[cnn-photo-caption image=http://i.cdn.turner.com/cnn/2009/HEALTH/10/19/undiagnosed.women.problem/story.women.health.jpg caption="In a survey from the Journal of the American Medical Association, 94 percent of patients preferred seeing a primary care doctor first for their medical issues." width=300 height=169]
Rahul Parikh and Kevin Pho
Special to CNN
America is closer to meaningful health care reform than at any time in its history. As we have all witnessed, finding a way to both provide every American access to affordable health care while seeking to control health care costs has not been easy.
Many of the proposed solutions have led to sharp disagreements, with contention surrounding what role government should play.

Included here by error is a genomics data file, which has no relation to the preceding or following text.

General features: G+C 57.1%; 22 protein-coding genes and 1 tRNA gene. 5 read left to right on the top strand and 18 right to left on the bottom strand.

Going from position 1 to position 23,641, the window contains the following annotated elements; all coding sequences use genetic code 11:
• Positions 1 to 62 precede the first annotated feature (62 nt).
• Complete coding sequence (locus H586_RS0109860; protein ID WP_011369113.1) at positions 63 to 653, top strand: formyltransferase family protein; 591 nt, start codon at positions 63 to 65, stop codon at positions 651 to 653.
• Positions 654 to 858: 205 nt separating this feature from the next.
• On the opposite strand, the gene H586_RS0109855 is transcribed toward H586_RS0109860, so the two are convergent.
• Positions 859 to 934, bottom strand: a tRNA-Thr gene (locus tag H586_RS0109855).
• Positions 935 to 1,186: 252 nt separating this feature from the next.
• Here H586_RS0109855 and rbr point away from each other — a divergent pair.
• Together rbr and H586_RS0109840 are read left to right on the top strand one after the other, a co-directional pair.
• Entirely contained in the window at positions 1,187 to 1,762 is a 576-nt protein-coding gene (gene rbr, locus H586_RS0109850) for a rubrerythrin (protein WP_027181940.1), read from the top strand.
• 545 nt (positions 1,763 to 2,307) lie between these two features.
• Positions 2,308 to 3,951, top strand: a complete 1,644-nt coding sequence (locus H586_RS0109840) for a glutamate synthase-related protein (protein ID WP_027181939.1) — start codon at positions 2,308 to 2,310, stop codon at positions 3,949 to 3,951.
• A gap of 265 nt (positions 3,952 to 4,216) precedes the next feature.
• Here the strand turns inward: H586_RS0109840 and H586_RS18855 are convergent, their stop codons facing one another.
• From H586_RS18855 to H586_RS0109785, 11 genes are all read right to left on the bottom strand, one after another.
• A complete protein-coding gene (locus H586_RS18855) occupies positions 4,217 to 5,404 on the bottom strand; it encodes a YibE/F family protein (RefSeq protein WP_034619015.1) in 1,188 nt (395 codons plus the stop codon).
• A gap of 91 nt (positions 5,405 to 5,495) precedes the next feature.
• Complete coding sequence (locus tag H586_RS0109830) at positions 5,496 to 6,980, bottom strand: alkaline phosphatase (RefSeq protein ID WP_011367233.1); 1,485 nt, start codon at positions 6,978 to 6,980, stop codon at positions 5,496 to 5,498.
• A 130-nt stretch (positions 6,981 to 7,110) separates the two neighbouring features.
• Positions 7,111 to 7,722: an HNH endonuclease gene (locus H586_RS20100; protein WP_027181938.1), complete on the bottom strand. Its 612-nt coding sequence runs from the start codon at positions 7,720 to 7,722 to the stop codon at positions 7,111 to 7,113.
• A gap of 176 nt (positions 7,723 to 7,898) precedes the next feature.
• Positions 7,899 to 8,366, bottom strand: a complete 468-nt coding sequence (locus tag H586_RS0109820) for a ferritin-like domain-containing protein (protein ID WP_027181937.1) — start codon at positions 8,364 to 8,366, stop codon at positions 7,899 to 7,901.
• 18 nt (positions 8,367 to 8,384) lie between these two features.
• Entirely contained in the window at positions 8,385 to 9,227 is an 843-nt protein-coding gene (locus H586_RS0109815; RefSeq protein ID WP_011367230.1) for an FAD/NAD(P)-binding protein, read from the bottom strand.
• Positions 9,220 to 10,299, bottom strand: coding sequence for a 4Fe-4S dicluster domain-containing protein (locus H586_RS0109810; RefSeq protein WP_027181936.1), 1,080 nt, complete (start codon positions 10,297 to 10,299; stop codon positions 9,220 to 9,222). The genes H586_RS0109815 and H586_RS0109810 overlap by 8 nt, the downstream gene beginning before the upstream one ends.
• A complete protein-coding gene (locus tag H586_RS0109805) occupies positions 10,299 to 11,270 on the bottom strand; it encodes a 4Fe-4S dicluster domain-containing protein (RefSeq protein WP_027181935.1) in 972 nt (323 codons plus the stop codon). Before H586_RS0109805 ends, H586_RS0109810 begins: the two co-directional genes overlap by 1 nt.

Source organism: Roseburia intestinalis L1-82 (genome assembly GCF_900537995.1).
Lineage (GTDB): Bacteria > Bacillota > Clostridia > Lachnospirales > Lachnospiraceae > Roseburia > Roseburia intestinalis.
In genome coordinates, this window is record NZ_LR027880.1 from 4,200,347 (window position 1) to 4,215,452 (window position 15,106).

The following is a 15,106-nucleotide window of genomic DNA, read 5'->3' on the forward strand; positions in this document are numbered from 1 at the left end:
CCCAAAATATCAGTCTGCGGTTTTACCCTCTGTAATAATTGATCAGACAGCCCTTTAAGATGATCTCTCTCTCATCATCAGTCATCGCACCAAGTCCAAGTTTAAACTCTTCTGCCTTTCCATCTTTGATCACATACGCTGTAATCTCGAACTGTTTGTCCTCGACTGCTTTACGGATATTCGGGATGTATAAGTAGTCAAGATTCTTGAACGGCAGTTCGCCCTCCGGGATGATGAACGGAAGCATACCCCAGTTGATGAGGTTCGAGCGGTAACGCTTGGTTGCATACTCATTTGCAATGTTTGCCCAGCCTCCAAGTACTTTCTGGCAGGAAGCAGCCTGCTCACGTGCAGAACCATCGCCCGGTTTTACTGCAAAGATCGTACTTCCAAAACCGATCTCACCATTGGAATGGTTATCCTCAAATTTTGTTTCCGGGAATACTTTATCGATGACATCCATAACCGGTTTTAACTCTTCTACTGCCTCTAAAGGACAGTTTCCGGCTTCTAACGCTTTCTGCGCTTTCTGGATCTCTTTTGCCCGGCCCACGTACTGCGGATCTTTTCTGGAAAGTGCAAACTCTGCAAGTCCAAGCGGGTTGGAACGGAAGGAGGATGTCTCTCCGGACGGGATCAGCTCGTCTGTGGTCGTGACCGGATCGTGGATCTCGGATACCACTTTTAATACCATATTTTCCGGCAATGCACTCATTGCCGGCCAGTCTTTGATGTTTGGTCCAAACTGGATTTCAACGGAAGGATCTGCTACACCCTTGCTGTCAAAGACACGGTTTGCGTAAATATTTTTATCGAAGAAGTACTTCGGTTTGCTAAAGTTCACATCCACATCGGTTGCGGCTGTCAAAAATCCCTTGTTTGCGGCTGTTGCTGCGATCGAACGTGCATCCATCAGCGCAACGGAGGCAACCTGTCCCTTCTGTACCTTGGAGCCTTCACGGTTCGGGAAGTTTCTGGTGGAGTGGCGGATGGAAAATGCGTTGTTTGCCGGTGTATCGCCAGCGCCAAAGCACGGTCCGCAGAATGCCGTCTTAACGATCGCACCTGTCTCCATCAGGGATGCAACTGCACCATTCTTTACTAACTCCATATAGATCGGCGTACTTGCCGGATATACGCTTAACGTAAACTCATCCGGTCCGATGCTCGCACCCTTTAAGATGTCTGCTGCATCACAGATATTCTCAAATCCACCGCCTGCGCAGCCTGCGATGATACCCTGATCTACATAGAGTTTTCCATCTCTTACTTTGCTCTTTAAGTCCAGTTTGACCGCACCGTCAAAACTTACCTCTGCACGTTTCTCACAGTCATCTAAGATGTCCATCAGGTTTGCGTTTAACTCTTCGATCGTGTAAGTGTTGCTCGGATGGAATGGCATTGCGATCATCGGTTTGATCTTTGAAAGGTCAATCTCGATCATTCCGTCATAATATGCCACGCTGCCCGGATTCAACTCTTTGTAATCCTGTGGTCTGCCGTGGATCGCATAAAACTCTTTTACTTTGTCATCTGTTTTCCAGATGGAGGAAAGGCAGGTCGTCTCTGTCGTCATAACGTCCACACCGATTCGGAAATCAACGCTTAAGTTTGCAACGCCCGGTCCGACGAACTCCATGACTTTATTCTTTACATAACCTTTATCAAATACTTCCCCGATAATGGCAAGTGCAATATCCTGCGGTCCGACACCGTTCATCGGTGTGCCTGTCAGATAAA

One goal all sides can agree on, but have yet to meaningfully address, is the need to end the crisis of primary care in the United States.
Without taking steps to fix it, any attempt at reforming our health system cannot succeed.
Consider that the number of patients without a primary care doctor is estimated to be 60 million, according to the National Association of Community Health Centers. Most patients want their medical care to be consolidated at a single office, provided by clinicians who know them well. In a survey from the Journal of the American Medical Association, 94 percent of patients preferred seeing a primary care doctor first for their medical issues.
Filed under: Health Care
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